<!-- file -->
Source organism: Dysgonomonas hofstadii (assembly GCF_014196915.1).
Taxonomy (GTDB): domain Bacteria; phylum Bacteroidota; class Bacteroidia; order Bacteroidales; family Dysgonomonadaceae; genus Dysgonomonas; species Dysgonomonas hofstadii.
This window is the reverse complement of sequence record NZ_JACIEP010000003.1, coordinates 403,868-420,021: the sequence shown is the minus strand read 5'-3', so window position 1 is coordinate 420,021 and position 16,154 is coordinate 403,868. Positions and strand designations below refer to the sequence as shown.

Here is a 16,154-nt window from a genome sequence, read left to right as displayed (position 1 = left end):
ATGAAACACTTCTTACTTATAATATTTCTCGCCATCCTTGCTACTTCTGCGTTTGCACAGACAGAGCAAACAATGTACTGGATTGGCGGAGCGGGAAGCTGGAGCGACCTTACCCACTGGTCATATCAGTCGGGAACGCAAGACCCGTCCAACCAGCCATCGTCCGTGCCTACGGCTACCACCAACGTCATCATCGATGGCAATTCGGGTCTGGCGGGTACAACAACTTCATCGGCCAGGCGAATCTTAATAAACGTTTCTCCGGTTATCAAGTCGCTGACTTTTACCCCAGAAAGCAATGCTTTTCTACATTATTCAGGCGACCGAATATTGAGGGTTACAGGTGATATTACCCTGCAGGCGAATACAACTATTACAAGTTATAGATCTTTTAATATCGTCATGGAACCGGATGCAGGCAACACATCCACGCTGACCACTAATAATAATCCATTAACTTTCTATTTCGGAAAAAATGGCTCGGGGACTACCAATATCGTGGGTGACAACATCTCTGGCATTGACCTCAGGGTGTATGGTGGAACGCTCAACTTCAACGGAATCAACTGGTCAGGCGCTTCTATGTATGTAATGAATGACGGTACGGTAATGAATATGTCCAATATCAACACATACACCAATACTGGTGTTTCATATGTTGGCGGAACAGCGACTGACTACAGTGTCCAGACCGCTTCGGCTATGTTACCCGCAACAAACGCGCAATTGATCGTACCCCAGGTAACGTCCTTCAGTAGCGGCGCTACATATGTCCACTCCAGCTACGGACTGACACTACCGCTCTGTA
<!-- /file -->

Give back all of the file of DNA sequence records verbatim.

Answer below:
Source organism: Dysgonomonas hofstadii (assembly GCF_014196915.1).
Taxonomy (GTDB): domain Bacteria; phylum Bacteroidota; class Bacteroidia; order Bacteroidales; family Dysgonomonadaceae; genus Dysgonomonas; species Dysgonomonas hofstadii.
This window is the reverse complement of sequence record NZ_JACIEP010000003.1, coordinates 403,868-420,021: the sequence shown is the minus strand read 5'-3', so window position 1 is coordinate 420,021 and position 16,154 is coordinate 403,868. Positions and strand designations below refer to the sequence as shown.

Here is a 16,154-nt window from a genome sequence, read left to right as displayed (position 1 = left end):
ATGAAACACTTCTTACTTATAATATTTCTCGCCATCCTTGCTACTTCTGCGTTTGCACAGACAGAGCAAACAATGTACTGGATTGGCGGAGCGGGAAGCTGGAGCGACCTTACCCACTGGTCATATCAGTCGGGAACGCAAGACCCGTCCAACCAGCCATCGTCCGTGCCTACGGCTACCACCAACGTCATCATCGATGGCAATTCGGGTCTGGCGGGTACAACAACTTCATCGGCCAGGCGAATCTTAATAAACGTTTCTCCGGTTATCAAGTCGCTGACTTTTACCCCAGAAAGCAATGCTTTTCTACATTATTCAGGCGACCGAATATTGAGGGTTACAGGTGATATTACCCTGCAGGCGAATACAACTATTACAAGTTATAGATCTTTTAATATCGTCATGGAACCGGATGCAGGCAACACATCCACGCTGACCACTAATAATAATCCATTAACTTTCTATTTCGGAAAAAATGGCTCGGGGACTACCAATATCGTGGGTGACAACATCTCTGGCATTGACCTCAGGGTGTATGGTGGAACGCTCAACTTCAACGGAATCAACTGGTCAGGCGCTTCTATGTATGTAATGAATGACGGTACGGTAATGAATATGTCCAATATCAACACATACACCAATACTGGTGTTTCATATGTTGGCGGAACAGCGACTGACTACAGTGTCCAGACCGCTTCGGCTATGTTACCCGCAACAAACGCGCAATTGATCGTACCCCAGGTAACGTCCTTCAGTAGCGGCGCTACATATGTCCACTCCAGCTACGGACTGACACTACCGCTCTGTA